Economist and cycle trend forecaster Harry Dent sees crushing deflation ahead for nearly every financial asset class. We are at the nexus of a concurrent series of downtrends in the four most important predictive trends he tracks.
Laying out the thesis of his new book The Sale Of A Lifetime, Dent sees punishing losses ahead for investors who do not position themselves for safety beforehand. On the positive side, he predicts those that do will have a once-in-a-generation opportunity to buy assets at incredible bargain prices once the carnage ends (and yes, for those of you wondering, he also addresses his outlook for gold):
All four of the cycles I track point down now. One after the next has peaked in the last several years. All four point down into early 2020 or so. That's only happened in the early to mid-'70s when we had the worst stock crashes back then, the OPEC embargo, etc — the worst set of crises since the 1930s.
Of course, in the early '30s we had this same configuration of all four of these fundamental cycles, cycles that have taken me 30 years to hone and say "these are the four that matter".
The next three years are likely to be the worst we see in our lifetimes. It will be more like the early 1930s when stocks hit a debt bubble and financial asset bubbles crashed, which they only do once in a lifetime such as the early 1930s. Stocks will be down 70, 80, 90% — that's to be as expected in this stage of the cycle after such a bubble.
I went from being the most bullish economist in the '80s and '90s to now being of the most bearish because what goes up goes down. That's what cycles do. At heart, I'm a cycle guy. Demographics just happens to be the most important cycle in this modern era since the middle class only formed recently — its only been since World War 2 that the everyday person mattered so much; because now they have $50,000-$60,000 in income and can buy homes over 30 years and borrow a lot of money. This was not the case before the Great Depression and World War 2.
And based on demographics, we predicted that the U.S. Baby Boom wouldn't peak until 2007, and then our economy will weaken — as both did in 2008. We've lived off of QE every since
That's a brief summary of my fundamentals and of why I tell people this is not the time to believe in the Trump rally. I'll go into that. I'll show you why that cannot last and he cannot create 4% in growth.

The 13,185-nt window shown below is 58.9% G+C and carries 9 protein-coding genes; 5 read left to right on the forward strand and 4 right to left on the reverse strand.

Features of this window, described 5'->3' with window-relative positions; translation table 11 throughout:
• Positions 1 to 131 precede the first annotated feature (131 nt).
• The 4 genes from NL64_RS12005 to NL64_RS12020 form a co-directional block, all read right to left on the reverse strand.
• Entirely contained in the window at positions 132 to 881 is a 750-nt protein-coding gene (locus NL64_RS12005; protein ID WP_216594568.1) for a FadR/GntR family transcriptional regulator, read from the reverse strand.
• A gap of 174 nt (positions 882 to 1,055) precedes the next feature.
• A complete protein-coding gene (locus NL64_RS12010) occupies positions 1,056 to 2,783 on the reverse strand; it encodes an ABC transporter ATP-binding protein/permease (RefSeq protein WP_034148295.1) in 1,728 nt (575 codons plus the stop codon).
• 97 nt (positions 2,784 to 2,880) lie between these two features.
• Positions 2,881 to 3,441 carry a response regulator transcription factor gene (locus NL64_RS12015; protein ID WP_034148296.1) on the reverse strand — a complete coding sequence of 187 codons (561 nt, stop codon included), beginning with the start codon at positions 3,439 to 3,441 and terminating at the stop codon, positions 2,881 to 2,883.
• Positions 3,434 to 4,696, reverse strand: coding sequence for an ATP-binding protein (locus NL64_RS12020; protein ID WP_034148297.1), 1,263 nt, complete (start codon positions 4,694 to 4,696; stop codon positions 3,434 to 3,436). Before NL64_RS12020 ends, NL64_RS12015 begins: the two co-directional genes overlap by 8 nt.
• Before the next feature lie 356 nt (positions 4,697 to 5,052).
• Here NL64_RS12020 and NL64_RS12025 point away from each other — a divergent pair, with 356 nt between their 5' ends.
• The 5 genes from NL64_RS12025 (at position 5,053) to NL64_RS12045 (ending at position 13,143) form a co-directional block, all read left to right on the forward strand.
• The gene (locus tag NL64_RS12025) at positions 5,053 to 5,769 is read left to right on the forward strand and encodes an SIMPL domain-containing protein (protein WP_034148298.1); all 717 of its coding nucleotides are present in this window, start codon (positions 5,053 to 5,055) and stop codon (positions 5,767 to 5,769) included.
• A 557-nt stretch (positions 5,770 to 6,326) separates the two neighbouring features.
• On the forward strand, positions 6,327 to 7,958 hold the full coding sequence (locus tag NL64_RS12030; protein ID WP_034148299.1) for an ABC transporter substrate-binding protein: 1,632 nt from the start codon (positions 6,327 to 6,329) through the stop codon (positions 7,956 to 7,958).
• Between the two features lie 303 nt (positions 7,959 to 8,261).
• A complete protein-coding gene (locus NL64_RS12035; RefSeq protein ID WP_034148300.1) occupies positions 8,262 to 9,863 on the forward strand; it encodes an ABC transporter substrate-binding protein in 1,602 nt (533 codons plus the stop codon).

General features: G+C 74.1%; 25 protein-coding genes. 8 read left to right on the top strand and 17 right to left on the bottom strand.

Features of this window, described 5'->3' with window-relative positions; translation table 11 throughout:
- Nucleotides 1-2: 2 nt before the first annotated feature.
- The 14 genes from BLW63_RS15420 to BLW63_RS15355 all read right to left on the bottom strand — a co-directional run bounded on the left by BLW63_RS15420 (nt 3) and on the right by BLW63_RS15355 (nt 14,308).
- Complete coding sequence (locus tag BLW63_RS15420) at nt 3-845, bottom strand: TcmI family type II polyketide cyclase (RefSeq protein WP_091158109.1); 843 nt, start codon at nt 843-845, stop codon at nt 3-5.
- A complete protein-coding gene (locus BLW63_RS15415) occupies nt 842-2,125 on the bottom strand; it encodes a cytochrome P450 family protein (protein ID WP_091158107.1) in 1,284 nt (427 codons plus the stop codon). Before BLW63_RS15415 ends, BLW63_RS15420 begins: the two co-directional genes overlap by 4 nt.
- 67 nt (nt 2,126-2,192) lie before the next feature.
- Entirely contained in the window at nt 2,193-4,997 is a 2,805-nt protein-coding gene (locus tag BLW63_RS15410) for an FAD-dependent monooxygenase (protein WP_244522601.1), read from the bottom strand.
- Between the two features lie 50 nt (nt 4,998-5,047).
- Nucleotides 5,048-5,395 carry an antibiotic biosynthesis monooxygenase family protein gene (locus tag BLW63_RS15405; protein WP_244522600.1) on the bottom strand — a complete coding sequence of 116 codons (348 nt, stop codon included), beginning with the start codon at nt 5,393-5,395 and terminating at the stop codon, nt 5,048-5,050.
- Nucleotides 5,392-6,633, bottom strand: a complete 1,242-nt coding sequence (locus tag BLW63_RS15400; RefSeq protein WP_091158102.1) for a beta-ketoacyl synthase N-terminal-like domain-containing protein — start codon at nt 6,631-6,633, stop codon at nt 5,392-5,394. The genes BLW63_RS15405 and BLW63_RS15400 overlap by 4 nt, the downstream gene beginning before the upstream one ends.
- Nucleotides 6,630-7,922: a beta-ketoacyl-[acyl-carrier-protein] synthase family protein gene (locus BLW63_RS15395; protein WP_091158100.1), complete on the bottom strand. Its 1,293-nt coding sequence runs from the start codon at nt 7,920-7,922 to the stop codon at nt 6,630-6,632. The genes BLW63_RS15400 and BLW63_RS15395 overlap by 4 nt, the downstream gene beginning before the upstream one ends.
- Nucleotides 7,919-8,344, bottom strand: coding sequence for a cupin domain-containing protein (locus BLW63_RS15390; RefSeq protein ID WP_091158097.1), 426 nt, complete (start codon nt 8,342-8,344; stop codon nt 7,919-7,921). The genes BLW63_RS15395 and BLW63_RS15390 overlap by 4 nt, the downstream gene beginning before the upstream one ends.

Then we also go into which areas will have been favored by demographics and by our cycles. You'll never see prices this low if you protect your capital now and convert it to cash or to safe, long-term high quality bonds, then you can take advantage of the sale of a lifetime. If you don't, you'll have seen your financial assets wiped out a good bit more than they were in 2008 and '09, and the markets won't come roaring back to new highs next time.
Click the play button below to listen to Chris' interview with Harry Dent (44m:31s).
Chris Martenson: Welcome to this Peak Prosperity Podcast. It is January 26th of 2017, and I am your host, Chris Martenson. Now, as I record this, the U.S. stock markets are hitting new all-time highs. The Dow has just cracked the 20,000 mark, and the world's equity markets have powered to new 17-month highs while looking at all time highs as well. The narrative is that this has something to do with Trump, although I cannot find anybody who can explain to me why Europe's markets should be anything but threatened by the trade stances of Trump.
Regardless, that's the narrative as used to explain all of these seemingly unstoppable stock market advances. However, as you already well know, the explanations put forth in the media to explain things are nearly always inaccurate, just plain misleading sometimes, or just wrong. My own favorite is that the stock markets are no long divination machines capable of discounting the future, but merely gauges of liquidity, telling us that the world's central banks have overdone it again, and poured too much fuel into the furnace.
Now, to really understand the probable future, you have to have been rooted in the fundamental always, always, always. I know that fundamentals are out of favor right now, but trust me, they will come, roaring, back. They always do. Today I'm very excited to have with us one of the world's great economists. Yes. Some do exist, and a master of the fundamentals, Harry Dent. Harry is the author of The Sale of a Lifetime and editor of the free newsletter "Economy and Markets," which can be found at HarryDent.com.